I’ve been wanting to do a study of the possible effect of keeper positioning on save%/shot-stopper ratings for a long time. There’s several problems. Firstly, it’s hugely time consuming. I collect this save position data by hand/eye from the brilliant Stats Zone app. However, it doesn’t show keepers’ positions when a goal is scored. I’ve therefore had to watch footage of every Premier League goal scored so far this season several times over to manually record where on the pitch the nearest body point of the keeper was when the ball went past him.

Obviously there is room for recording error here, but having married footage to app graphics driven by Opta feeds many hundreds of times over, it is clear that the people monitoring games for Opta aren’t 100% either. This is not to criticise them in any way. It’s an impossible job, and quite frankly their level of accuracy is almost inhuman. I have seen those guys operating real time during matches at Opta Towers, and their hand/eye co-ordination is utterly incredible.

Data-wise I’ve concentrated on open-play shots only – to include direct free kicks and penalty shots would be wrong as keepers are always attempting these saves in the comfort zone and do not/cannot decide to leave it.

I’ve ordered the table below by my shot-stopper ranking (which adjusts for shot ‘quality’), and then colour coded the levels of ‘comfort zonality’. Green shows the most conservative keepers positionally, orange those who are balanced and the red shows those who regularly leave the comfort zone.

Comfort Zone TableAs you can see, Hart is the only kamikaze keeper in the top 10 for shot-stopping so far this season. The rest of them are in the bottom half of the table.

When I first talked about this subject, a lot of people interpreted my keeping conservatism as ‘never leave the comfort zone’. That isn’t my position (ahem). My position is: ‘If you have to come out, time it right.’

Now I look out for it every week, too often I watch keepers fly out far too early, committing themselves and making it easy for attackers. If they’re not doing that they are forever inching out to the edge of the 6 yard box as attacks build in front of them. Once the shot finally comes in, if it’s either side or lollipopped over them, they’re dead and buried. The technique leaves no time to adjust and no room for error. If they do get something on it, it’s often put right back into another attackers path.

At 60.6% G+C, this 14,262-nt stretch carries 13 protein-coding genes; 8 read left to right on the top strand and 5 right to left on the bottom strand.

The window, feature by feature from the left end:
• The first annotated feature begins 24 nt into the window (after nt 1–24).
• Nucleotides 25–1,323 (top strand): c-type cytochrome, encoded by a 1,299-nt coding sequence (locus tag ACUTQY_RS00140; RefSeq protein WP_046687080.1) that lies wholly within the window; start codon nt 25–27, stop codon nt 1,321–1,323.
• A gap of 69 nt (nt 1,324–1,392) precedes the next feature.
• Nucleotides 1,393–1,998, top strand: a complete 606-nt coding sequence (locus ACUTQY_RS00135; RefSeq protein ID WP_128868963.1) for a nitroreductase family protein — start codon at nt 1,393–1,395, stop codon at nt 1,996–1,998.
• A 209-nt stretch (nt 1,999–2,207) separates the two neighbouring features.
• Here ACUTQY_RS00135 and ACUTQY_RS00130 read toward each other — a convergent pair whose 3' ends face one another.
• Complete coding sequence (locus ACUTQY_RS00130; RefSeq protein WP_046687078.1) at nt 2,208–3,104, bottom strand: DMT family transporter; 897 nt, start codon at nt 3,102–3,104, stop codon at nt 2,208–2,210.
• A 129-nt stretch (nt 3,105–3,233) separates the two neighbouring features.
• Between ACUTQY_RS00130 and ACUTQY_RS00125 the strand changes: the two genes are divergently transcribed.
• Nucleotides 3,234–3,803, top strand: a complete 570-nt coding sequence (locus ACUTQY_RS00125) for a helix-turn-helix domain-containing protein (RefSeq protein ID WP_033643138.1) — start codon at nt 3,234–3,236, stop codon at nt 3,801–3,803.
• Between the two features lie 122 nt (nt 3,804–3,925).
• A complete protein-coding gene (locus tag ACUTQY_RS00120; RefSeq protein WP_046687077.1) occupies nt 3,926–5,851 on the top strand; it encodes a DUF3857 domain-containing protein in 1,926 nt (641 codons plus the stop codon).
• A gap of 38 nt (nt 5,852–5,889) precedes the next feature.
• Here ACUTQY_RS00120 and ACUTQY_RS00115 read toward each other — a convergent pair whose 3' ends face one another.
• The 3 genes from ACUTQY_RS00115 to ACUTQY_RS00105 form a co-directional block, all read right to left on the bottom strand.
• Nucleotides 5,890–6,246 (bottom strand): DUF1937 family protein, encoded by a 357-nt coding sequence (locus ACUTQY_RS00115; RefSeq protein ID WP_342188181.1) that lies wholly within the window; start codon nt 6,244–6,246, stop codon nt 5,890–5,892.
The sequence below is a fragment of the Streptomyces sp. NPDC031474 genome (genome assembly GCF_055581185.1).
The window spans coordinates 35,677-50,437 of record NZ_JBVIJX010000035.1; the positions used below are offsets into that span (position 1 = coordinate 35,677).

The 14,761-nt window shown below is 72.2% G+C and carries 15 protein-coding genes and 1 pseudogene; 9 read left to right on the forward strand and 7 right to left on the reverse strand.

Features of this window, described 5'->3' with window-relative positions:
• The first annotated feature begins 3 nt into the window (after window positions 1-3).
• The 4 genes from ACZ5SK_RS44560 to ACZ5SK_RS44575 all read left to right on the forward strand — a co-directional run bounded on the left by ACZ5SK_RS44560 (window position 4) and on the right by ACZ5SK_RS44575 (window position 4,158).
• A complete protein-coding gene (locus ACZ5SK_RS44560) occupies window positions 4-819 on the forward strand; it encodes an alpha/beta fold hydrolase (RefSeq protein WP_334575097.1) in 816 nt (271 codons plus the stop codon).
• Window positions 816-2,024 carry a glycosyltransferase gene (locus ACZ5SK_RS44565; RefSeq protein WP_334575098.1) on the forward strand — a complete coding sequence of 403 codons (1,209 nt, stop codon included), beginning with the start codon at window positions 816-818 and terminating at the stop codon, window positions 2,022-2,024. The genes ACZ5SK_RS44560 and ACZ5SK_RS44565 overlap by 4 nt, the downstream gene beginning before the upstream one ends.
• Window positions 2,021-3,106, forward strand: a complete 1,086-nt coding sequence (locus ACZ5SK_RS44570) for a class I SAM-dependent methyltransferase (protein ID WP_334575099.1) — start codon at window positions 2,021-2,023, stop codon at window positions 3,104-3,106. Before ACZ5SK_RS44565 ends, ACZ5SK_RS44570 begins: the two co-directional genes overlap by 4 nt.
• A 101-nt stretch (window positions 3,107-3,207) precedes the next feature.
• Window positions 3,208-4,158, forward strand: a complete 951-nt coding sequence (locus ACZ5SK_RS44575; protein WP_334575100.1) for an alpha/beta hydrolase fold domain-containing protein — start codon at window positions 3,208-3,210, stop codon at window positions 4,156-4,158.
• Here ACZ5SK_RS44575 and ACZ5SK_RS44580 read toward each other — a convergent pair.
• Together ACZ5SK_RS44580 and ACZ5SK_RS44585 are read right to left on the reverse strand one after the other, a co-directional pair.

Watching Everton last season it felt like we got away with murder. I checked the numbers and it turned out we did. Over at Statsbomb in my Everton season preview I predicted around 50 goals against this season if we didn’t stem the flow of shots coming in.

Yes, the midfield and defence have been porous but Howard hasn’t been helping. Last season he did a pretty decent Lloris impression but got away with it:

Howard save positions for publish 2014 copyA quick look back at the table above shows Howard attempting to save just shy of 60% of chances outside of the comfort zone this season. For this season’s graphic I’ve added in the attempted save points (in red) when a goal has been conceded:

Howard 2015 for pub copyThat plot is like seeing Lloris’ old Benny Hill sketch on acid.

Here’s a video of the open-play Premier League goals Howard has conceded this season. You’ll see a few instances of coming out far too early and a ton of inching towards the 6 yard box as play builds:

Robles technique is very similar – so still be slightly afraid even if it seems like our goalkeeping is getting better. Just be thankful we’ve only conceded two shots on target the last couple of games!

Follow me on Twitter @footballfactman





%d bloggers like this: